The duo cut tracks in over a dozen locations, with guest musicians including Klaus Fluoride (Dead Kennedys), Roger Rocha (4 Non-Blondes), David Hood (Aretha Franklin, Percy Sledge, Gregg Allman), Will McFarlane (Bonnie Raitt, Etta James) and Andy Kravitz (Taj Mahal, Joan Osborne).
“Asphalt Rhapsody” embodies the duo’s love for experimenting in the studio, and is touched with whispers (and sometimes roars) of folk, blue-eyed soul, jazz, blues, country, and popular music from the ‘60s and ‘70s. Although the music is more produced than previous works, it still captures the unique alchemy and quirky chemistry that define the duo. Fans of their intricate vocal harmonies and ardent storytelling will find plenty to be excited about. With this new album, the modern troubadours offer listeners glimpses of their always-moving world with something fresh, true, and genuinely independent.
The “Asphalt Rhapsody” Tour features intimate performances at clubs, small theaters, cafes, house concerts, and festivals, and is done with as small a carbon footprint as possible. Many of the tracks on “Asphalt Rhapsody,” including the desert-inspired love song “Tumbleweed and Tonic,” have already received extensive radio play in the U.S. and Europe.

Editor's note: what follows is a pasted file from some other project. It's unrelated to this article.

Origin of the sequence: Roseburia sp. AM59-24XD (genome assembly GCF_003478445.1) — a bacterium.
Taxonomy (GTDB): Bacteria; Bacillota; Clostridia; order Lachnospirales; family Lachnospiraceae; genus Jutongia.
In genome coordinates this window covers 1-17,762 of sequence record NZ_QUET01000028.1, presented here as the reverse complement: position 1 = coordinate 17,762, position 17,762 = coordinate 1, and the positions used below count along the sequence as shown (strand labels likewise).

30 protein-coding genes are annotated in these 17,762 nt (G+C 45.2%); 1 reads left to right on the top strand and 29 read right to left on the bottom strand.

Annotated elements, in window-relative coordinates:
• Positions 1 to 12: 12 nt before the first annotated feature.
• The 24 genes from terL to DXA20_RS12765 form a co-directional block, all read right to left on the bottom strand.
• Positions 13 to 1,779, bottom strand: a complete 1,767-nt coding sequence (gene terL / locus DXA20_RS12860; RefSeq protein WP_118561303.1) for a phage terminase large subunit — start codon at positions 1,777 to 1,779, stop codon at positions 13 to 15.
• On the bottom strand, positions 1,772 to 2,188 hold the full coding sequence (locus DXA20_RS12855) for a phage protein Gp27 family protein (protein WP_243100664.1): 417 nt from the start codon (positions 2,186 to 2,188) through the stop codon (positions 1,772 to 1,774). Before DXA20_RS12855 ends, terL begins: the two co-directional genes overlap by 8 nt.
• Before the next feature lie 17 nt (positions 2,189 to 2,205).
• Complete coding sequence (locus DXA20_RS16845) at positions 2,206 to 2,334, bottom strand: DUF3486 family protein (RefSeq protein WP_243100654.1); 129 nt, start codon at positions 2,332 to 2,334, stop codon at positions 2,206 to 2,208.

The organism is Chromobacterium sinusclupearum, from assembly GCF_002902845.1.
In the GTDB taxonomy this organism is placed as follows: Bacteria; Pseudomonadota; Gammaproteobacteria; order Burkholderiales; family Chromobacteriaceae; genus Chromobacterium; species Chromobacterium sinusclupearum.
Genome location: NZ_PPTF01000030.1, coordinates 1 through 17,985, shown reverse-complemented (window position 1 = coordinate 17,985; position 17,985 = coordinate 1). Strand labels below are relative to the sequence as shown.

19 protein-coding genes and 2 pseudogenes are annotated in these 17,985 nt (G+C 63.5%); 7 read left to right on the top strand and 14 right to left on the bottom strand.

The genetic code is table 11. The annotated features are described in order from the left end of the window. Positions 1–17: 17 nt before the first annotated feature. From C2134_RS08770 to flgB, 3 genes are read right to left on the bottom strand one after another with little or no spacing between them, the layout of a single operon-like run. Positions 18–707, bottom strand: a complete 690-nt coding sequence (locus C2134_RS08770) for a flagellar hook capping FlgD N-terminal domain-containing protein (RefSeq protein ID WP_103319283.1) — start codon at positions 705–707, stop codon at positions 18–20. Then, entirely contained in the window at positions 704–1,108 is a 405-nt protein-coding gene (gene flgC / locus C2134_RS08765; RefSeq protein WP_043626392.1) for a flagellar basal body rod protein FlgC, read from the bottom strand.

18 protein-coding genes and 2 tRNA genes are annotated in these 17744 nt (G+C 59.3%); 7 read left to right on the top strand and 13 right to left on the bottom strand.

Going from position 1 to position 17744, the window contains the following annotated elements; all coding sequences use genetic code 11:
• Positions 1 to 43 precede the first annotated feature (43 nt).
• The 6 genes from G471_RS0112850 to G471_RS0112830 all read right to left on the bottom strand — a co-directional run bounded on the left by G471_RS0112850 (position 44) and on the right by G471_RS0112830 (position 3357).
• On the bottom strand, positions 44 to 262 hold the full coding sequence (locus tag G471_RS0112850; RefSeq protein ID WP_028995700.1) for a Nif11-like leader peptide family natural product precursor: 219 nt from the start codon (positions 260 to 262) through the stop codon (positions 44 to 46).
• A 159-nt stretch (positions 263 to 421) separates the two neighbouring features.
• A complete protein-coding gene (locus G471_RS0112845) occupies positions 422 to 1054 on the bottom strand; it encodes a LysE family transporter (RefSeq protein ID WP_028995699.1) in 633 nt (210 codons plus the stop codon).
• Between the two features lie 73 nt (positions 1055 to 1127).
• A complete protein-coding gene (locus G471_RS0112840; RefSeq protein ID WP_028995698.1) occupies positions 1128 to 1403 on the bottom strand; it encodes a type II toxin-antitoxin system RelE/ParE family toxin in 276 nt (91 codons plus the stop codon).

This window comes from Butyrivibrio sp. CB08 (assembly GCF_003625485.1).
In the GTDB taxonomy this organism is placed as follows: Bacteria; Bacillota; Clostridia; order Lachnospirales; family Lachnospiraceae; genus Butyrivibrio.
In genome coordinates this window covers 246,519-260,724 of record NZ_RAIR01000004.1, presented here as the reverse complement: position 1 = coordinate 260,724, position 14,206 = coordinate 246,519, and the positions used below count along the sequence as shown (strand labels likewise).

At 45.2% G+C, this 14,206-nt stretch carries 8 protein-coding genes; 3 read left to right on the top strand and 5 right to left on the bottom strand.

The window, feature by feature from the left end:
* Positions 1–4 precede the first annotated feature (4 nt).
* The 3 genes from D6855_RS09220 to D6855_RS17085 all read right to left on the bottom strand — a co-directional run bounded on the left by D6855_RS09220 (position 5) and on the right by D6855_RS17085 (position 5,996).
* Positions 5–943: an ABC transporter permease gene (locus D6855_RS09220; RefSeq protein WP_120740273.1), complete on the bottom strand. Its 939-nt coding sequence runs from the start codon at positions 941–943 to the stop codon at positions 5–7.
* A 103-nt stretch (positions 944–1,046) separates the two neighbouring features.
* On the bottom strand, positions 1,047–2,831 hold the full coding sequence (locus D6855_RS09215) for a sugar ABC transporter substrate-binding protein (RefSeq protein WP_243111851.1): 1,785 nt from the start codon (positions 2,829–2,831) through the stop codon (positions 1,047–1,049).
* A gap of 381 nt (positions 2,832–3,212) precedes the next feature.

“Pop/folk duo Genna & Jesse come out with joy, soul, and a little bit of edge in their new track ‘Tumbleweed and Tonic.’ It’s a fun, light, friendly song that showcases Genna’s beautiful, haunting, crystal-clear vocals, and great production coming from Jesse.”
(Music Worth Reviewing)
“For those who like their pop with a little more depth and sincerity, delivered with charm and just the right amount of sassy attitude…Genna & Jesse are definitely a duo to look out for.”
(Ross Barber, ReviewYou/Electric Kiwi)
Discuss your life outside the music world.